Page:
The Pitfall of Legalism- Part 2

Richard Foster recounted the following story about Hans the tailor:

Because of Hans’ reputation, an influential entrepreneur visiting the city ordered a tailor-made suit. But when he came to pick up the suit, the customer found that one sleeve twisted that way and the other twisted this way; one shoulder bulged out and the other caved in. Although the suit was deformed, he pulled and managed to make his body fit into it. As he returned home on the bus, another passenger noticed his odd appearance and asked if Hans the tailor had made the suit. Receiving an affirmative reply, the man remarked,”Amazing!” I knew that Hans was a good tailor, but I had no idea he could make a suit fit so perfectly someone as deformed as you.”

Legalism causes a person to attempt—through external works/law-keeping—to earn through their own efforts the righteousness that only Christ was able to earn for us. It is like trying to fit in a “suit” of perfect law-keeping…we think we appear righteous, but in reality, it is a delusion—a distortion of the genuine righteousness we are clothed in because of Jesus Christ (2 Corinthians 5:21).

There are two considerations, or pitfalls, regarding legalism:

1. Are we people-pleasing, trying to conform to others’ expectations? Is there pride in our hearts to appear more righteous than we are? In other words, are we submitting to the pressure to conform rather than receiving the grace and instruction of God?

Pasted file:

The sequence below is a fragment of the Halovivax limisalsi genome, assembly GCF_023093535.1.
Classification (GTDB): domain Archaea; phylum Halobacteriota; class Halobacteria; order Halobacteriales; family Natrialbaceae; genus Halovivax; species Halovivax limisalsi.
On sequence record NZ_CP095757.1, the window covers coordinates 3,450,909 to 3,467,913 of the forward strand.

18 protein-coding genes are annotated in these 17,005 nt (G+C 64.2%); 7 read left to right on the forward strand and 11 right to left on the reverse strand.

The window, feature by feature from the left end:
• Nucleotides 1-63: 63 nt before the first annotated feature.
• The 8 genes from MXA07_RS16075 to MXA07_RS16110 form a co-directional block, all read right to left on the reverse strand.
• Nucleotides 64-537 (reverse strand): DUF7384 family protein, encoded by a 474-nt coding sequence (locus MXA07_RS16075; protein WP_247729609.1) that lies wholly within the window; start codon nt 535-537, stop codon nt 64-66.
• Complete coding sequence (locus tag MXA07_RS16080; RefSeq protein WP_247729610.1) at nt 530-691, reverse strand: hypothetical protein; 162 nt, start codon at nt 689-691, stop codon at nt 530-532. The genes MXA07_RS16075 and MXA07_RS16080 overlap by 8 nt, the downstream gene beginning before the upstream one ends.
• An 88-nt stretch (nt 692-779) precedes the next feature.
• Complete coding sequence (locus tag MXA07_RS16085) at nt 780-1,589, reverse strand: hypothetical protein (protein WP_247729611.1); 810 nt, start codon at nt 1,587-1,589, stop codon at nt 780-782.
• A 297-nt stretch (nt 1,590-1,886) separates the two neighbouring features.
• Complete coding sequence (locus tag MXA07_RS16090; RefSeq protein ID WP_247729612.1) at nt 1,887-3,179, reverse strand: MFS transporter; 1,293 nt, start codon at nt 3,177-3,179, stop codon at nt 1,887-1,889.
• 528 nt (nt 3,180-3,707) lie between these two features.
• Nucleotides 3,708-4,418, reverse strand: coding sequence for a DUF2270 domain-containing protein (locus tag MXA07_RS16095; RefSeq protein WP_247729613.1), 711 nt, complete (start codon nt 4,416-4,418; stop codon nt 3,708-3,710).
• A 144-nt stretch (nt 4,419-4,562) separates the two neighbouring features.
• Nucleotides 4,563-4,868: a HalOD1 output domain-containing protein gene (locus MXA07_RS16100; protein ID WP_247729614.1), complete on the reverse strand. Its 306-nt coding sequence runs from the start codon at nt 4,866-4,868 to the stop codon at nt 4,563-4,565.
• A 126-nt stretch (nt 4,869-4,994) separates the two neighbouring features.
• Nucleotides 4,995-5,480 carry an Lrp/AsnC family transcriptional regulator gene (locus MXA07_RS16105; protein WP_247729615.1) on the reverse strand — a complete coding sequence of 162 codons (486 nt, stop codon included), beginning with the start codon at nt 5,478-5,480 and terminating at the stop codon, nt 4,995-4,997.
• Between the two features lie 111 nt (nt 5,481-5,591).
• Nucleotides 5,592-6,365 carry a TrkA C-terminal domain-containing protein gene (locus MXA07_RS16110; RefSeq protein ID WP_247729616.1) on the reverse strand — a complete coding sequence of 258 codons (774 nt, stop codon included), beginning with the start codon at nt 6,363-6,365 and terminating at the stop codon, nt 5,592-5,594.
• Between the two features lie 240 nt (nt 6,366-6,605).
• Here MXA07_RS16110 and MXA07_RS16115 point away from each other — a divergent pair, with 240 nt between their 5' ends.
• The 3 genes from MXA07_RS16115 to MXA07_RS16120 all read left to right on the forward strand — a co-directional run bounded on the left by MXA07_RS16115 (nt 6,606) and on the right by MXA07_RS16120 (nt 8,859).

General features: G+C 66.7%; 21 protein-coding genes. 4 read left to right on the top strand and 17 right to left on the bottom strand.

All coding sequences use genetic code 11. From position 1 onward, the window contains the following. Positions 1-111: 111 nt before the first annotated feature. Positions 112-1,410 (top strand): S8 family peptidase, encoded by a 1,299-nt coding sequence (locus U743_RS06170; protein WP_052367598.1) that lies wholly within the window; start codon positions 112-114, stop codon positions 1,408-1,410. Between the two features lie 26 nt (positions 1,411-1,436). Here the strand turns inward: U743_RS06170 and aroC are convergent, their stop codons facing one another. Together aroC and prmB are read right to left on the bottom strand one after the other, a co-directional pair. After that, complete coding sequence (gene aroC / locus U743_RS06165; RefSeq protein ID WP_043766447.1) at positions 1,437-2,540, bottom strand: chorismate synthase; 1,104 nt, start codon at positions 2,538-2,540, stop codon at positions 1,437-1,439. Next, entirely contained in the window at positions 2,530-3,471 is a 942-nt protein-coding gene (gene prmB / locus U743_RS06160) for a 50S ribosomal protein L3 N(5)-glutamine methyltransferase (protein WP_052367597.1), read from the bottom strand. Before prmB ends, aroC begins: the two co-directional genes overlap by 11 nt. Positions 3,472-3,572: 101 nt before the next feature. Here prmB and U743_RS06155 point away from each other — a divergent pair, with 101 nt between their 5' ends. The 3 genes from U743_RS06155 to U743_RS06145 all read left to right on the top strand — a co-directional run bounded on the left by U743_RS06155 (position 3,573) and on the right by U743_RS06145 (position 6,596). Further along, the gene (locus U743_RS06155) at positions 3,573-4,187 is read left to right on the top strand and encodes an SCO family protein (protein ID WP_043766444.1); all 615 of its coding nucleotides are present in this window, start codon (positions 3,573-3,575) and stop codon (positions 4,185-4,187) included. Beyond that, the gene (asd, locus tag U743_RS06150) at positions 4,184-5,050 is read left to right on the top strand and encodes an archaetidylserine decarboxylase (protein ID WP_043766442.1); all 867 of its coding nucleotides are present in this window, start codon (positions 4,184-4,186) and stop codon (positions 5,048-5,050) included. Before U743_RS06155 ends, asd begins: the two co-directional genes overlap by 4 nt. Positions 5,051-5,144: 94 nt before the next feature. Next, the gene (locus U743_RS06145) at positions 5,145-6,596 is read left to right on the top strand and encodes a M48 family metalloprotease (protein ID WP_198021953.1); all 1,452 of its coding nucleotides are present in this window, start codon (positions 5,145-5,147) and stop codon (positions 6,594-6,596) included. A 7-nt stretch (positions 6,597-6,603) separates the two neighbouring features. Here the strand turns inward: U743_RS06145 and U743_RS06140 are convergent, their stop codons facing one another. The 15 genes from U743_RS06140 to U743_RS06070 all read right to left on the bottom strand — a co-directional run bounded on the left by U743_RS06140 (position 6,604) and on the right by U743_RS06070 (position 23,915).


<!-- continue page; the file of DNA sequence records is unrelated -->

2. On the other hand, if we think we have managed to hold to a higher standard of behavior than others; we ourselves can begin to expect other people to conform to our personal standard of morality. In this way, we are attempting to make others contort into our expectations.

A verse comes to mind that addresses both scenarios: 2 Corinthains 10:12– “When they measure themselves by one another, and compare themselves with one another, they are without understanding.”

If our primary consideration is to meet others’ expectations, we are comparing our behavior to their standards; and therefore are lacking understanding about the righteousness we have in Christ. We do not comprehend that it is by God’s grace that we are guided and empowered to do what is right according to His will (Romans 12:2).

…but also, if we expect others to fit our expectations…if we compare their works to our personal standards and convictions, we are lacking understanding about all that is going on in their lives. Perhaps the Holy Spirit is in the process of convicting them about the very thing we deem important, but they are not yet at a spiritual level to obey. Perhaps they have physical or other limitations we are unaware of. Maybe there are obligations in their lives that must take precedence until another time.

The point is, it is best to assume we are without proper understanding when we expect others to conform to our idea of righteousness. Instead, we can earnestly pray for them to be lead by the Spirit in that area. Moreover, we can resolve to humbly ask for God’s grace to help us to stop comparing; but instead, to submit our will to His timing and sanctification process in the lives of others.